Last year was the deadliest year for motorists on Nevada roads in the last decade.
There were 331 fatalities on roads in the state in 2018, up 6.4 percent over 2017’s 311 deaths, according to preliminary data from the state Department of Public Safety.
That was the largest fatality count in the last 10 years, according to Andrew Bennett, Department of Public Safety spokesperson.
“In 2008 we were at 324, then we dropped to the mid 200s from about 2009 to 2013 and we then we saw a steady climb into the 300s in 2014,” Bennett said. “So, 331 is on the high end in the last decade, but we have seen a 4 percent population growth over the past two years in the state as well.”
The fatalities occurred in 301 crashes, up from the 292 crashes that involved at least one fatality in 2017.
Of the statewide total, 226 of those occurred in Clark County, up from 208 year-over-year, the data revealed.
The number of fatalities caused by vehicle occupants not wearing safety belts increased 23 percent.
“Whether folks want to or not, it’s currently a secondary law in Nevada,” Bennett said, referring to the fact that officers only cite drivers for not wearing seat belts if they are stopped for another infraction. “Making it a primary law is something we’ve been pushing for a while now. I don’t want to point specifically to Nevada not having it as a primary law, but I do believe it is a factor.”
August was the deadliest month of 2018, seeing 37 fatalities on Nevada roads while April had the lowest monthly toll with 18 deaths.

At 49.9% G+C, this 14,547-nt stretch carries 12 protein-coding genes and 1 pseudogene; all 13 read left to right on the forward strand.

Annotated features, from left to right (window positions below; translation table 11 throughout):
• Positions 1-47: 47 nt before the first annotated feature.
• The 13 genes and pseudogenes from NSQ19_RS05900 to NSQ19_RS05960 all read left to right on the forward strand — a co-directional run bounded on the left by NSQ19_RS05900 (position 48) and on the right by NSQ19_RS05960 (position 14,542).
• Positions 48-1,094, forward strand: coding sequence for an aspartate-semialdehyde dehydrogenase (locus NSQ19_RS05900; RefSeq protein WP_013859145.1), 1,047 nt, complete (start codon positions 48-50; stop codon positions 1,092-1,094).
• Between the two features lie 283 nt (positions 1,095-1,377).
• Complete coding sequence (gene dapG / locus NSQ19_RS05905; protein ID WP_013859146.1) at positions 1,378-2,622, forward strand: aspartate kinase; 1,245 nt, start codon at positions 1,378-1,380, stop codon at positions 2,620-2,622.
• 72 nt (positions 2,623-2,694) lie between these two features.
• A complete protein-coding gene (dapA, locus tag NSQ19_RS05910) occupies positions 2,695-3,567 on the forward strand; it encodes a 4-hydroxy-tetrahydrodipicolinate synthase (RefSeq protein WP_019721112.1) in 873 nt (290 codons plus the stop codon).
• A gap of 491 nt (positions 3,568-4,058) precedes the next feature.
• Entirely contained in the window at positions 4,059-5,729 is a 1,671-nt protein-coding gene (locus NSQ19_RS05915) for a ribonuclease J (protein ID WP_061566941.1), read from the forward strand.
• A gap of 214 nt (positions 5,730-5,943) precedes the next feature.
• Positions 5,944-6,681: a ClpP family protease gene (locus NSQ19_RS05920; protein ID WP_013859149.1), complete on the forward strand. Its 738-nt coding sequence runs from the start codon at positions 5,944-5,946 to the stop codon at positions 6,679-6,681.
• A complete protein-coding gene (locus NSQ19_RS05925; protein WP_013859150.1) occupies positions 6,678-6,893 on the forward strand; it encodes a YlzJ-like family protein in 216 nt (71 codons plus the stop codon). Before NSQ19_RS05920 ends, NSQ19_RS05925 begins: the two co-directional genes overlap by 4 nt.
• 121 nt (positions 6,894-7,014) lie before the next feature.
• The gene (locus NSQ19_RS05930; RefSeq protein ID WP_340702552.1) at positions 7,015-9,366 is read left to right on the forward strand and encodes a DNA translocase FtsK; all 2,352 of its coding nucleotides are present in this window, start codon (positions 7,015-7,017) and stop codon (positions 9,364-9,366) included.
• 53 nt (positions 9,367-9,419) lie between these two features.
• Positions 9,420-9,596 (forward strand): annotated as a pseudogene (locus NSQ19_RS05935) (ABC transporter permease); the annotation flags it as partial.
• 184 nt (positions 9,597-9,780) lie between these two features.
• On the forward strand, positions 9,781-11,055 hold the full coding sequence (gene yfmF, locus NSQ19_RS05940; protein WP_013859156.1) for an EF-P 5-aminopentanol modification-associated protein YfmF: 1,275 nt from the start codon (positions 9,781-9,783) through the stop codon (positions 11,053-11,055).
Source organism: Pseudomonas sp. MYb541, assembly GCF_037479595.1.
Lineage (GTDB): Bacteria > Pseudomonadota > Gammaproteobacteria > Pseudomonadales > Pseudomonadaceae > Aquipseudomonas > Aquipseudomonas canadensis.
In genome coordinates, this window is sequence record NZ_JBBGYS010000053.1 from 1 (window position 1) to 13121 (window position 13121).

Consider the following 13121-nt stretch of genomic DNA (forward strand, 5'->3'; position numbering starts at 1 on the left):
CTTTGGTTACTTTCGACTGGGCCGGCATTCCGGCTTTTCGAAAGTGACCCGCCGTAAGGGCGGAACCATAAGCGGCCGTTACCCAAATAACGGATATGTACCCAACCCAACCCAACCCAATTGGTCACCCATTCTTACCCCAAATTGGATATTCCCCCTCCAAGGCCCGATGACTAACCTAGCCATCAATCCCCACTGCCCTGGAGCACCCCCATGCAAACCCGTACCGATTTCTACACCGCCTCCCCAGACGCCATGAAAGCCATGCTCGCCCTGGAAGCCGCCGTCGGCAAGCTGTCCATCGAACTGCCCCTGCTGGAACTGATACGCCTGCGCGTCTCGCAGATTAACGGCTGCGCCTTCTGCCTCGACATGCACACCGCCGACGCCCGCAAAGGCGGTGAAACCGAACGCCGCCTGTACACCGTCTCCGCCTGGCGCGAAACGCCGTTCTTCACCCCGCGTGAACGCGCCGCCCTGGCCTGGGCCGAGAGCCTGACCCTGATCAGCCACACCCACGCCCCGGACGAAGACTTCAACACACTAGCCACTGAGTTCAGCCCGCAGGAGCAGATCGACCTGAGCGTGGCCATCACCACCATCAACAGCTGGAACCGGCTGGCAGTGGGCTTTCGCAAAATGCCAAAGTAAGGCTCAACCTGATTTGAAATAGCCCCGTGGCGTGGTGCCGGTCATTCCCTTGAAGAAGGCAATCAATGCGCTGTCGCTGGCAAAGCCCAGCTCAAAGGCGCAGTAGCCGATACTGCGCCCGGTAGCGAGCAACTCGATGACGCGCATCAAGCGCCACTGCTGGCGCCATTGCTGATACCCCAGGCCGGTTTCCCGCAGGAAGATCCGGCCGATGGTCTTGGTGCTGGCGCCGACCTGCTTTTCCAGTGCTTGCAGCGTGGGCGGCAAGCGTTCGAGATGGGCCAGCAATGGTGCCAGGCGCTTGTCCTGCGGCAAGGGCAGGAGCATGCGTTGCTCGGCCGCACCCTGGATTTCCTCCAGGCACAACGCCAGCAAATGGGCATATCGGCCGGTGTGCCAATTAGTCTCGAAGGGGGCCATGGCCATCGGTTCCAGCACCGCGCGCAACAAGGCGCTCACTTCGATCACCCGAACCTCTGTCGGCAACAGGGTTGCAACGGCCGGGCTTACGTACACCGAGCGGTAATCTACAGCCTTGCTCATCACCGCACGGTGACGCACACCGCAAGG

Meanwhile, pedestrian deaths saw an 18 percent decrease in Nevada, dropping from 98 in 2017 to 80 last year. That was the first statewide decline in nine years.
“Even though 80 is 80 too many, we are encouraged we dropped almost 20 percent year-over-year,” Bennett said.
Bennett said the state’s five “Es” approach to traffic safety — focusing on education, enforcement, engineering, emergency medical services and working with everybody — is paying off with the pedestrian fatality dip.
“The decrease in pedestrian fatalities can be attributed to that plan working,” he said. “The Nevada Department of Transportation and all the jurisdictions have done incredible pedestrian safety improvements. We’re doing some real innovative classes with folks that get jaywalking tickets in the judicial process.”
Bicyclist deaths also declined, falling from nine in 2017 to eight in 2018.
Along with the 2018 fatality data, the Public Safety Department released new data revealing substance-involved fatal crashes from 2017, the first year substances other than alcohol were tracked.
Of the 292 fatal crashes in Nevada in 2017, 82 were caused by the driver at fault being under the influence of multiple substances, with 50 solely under the influence of alcohol, 29 under the influence of marijuana only and 17 under the influence of another substance.
In Clark County 120 of the 195 fatal crashes that year were attributed to the driver at fault being impaired. Sixty fatal crashes were blamed on the driver being under the influence of multiple substances, 32 just alcohol, 22 only marijuana and six involving another substance.
“We’re stressing the same message and that’s to drive sober,” Bennett said. “We don’t people to try and estimate their level of intoxication, we just want people to drive sober. Sober means any substance.”